Eric is now performing on a series of custom mouthpieces designed by Gary Radke.

Eric Miyashiro's Advice On High Range For The Trumpet

*** NOTE: Thank you to Trumpet Player Augie Haas for permission to use the following information. ***

  • QUESTION - What equipment do you use for upper register playing and why?

  • I play on equipment I designed. It is a Yamaha YTR 8340EM and a Yamaha EM 1 mouthpiece. Over the years, I have had the great pleasure of working with many of the top manufactures, and what I found out was that there are so many ideas, concepts, theory as to how and why things works on trumpet design. It's not really important who's right, but what works for you. My take on all of this is to find a equipment that is the easiest to get your given job done.

  • QUESTION - What is the effect of the proper equipment on upper register?

  • Proper equipment, or the "right tool for the job" is a must for any type of work. I believe there is no "magic mouthpiece" or instrument that will add notes to your current range. But the "proper" equipment can make your life easier. You have to consider about the different color and timer needed to play in variety of types of situations. We need to adapt or sound according to the music, big band lead, solo, horn section, wind ensemble, symphonic, etc. It's not about just hitting the notes, but playing them to blend in the context of the music.

  • QUESTION - How does a player go about finding optimal equipment?

  • It's all very personal, just go with your gut feeling. Also it's a never ending quest, (at least it is for me) because your music is, and should be constantly evolving and changing. Don't stop experimenting and trying different equipment, it is always healthy to be open to new ideas, and it can keep your ears fresh to your over all playing.

  • QUESTION - In your opinion, approximately what percentage of high note playing is mental vs. physical?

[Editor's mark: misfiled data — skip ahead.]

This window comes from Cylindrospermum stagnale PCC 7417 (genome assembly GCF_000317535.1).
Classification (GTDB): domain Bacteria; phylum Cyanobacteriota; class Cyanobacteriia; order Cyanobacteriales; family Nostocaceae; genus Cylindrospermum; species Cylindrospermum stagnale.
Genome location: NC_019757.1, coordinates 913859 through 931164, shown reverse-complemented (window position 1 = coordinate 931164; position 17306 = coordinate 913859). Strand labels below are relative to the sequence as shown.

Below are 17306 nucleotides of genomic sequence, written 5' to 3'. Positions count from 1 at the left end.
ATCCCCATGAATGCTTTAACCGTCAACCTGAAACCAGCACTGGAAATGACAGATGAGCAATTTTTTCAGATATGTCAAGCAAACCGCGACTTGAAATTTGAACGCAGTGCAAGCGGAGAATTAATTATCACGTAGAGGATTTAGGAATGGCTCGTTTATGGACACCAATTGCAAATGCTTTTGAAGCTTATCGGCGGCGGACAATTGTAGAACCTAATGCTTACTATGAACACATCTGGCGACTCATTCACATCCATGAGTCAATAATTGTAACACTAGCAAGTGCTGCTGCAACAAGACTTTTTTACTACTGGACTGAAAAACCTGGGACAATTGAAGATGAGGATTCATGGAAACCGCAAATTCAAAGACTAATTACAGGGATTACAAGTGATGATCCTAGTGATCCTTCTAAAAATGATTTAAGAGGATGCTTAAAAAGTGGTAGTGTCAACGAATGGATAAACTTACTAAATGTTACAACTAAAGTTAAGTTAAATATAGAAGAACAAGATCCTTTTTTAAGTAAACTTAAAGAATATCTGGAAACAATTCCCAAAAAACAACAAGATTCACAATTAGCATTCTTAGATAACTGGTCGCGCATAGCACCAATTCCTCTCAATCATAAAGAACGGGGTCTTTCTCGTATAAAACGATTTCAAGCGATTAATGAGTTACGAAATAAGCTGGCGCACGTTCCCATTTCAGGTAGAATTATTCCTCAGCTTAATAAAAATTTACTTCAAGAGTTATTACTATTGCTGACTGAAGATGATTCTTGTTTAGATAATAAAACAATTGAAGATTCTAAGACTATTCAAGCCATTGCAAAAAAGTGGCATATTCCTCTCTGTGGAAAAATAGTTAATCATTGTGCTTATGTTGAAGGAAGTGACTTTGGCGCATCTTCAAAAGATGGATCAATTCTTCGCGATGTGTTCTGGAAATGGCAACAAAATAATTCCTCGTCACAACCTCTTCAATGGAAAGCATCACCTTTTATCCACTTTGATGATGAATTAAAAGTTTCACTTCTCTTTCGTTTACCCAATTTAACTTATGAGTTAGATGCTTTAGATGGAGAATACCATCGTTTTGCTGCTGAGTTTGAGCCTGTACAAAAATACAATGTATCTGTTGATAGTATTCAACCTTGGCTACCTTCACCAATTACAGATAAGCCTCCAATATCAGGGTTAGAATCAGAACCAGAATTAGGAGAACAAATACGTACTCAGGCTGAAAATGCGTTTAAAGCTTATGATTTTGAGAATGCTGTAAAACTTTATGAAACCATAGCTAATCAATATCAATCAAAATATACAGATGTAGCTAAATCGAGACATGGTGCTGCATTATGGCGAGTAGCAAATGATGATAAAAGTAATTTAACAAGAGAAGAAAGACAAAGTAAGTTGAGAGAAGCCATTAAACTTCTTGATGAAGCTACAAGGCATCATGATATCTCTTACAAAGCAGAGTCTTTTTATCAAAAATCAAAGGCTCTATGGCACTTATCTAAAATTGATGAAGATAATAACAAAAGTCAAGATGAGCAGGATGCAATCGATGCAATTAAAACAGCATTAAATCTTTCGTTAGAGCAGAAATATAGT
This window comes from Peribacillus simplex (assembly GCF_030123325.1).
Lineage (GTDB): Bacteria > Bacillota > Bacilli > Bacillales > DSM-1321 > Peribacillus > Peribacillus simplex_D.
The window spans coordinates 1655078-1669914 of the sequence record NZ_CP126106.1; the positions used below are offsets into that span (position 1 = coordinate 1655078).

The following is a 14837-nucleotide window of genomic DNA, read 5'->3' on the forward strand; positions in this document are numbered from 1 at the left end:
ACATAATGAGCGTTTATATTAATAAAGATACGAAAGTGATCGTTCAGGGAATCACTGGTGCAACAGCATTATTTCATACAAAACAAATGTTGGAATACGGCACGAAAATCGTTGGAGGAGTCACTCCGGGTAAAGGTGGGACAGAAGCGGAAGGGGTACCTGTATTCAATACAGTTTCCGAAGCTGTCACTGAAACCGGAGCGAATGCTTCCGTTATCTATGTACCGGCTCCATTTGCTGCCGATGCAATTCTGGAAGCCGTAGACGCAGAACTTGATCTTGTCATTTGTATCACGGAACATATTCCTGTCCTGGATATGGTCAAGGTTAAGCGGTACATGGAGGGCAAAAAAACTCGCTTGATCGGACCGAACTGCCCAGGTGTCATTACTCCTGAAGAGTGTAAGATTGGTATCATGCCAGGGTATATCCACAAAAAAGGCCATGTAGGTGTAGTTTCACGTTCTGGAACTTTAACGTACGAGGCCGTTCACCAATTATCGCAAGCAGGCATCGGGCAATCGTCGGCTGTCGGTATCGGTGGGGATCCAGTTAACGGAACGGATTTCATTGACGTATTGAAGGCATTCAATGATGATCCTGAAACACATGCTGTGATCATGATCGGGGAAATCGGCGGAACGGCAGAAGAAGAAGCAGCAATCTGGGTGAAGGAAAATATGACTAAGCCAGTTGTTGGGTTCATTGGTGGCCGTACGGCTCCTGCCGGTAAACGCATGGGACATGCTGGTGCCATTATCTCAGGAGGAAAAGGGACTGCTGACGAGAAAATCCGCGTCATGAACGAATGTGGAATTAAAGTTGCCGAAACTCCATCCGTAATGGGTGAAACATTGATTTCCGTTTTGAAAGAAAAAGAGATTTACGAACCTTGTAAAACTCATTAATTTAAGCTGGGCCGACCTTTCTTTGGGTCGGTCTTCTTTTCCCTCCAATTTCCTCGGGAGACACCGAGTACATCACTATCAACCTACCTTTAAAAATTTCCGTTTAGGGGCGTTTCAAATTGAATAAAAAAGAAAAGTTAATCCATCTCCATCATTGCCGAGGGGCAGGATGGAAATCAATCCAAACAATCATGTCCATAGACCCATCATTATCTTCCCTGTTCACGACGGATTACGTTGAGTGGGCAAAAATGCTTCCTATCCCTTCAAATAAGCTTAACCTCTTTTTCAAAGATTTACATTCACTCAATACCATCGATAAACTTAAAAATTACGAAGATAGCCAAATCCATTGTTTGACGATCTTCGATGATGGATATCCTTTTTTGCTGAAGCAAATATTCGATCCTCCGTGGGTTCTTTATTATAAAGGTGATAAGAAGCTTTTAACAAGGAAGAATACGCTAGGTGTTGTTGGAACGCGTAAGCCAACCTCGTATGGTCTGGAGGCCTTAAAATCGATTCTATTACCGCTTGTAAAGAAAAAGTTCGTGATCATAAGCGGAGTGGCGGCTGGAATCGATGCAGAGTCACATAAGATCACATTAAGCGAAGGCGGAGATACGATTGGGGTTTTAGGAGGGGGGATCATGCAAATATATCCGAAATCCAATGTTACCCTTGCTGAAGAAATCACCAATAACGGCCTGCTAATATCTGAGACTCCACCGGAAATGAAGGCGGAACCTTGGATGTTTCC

• 90% mental, 10% physical. In a way, upper register maybe something your are born with. One must be able to think and hear your music in the upper register. You need a certain type of personality to be in command of the extreme register. It is very demanding physically and mentally, so you need a strong persona to make things happen when you are on the chopping block. But also if you really work at it, and learn how to think in that register, there should be no reason why you can't extend your range.

  • QUESTION - What is your philosophy on breathing concerning the upper register?

  • I believe in "less is better". It is obvious that you need speed of your air, but not the volume of it. Common sense can tell you that it is easier to move a small amount of air than a larger amount. But also you must think of your lips. Air is important; sure, but you need to think about what is affecting the air column to, resonate the pitch. Lip tension, aperture, air speed, these things need to work in balance to sound the upper harmonics.

  • QUESTION - How and what do you practice to be able to play consistently in the upper register?

  • I practice a lot on piccolo trumpet. You can't muscle out things on a piccolo, so your body will learn to be more efficient. I love to play baroque trumpet solos, Vivaldi, Tellemann, Marccel, Tartini, Bach, Morzart etc, they are fun, better than etude and method books. I never practiced just the "High-Notes" never tried to see how high I could play. I always played songs and melody. Upper register playing is not a sport, it's not about making the note, you have to create music in that register that will emote your audience, you shouldn't play to "impress," but to touch them.

With his EM Band, Eric Miyashiro has produced numerous recordings such as Kick Up (2000), City of Brass (2003), Times Square (2006), Pleiades - A Tribute To Maynard Ferguson (2008) and Skydance (2010) which all may be purchased at

To contact Eric Miyashiro ... you can visit Eric's website at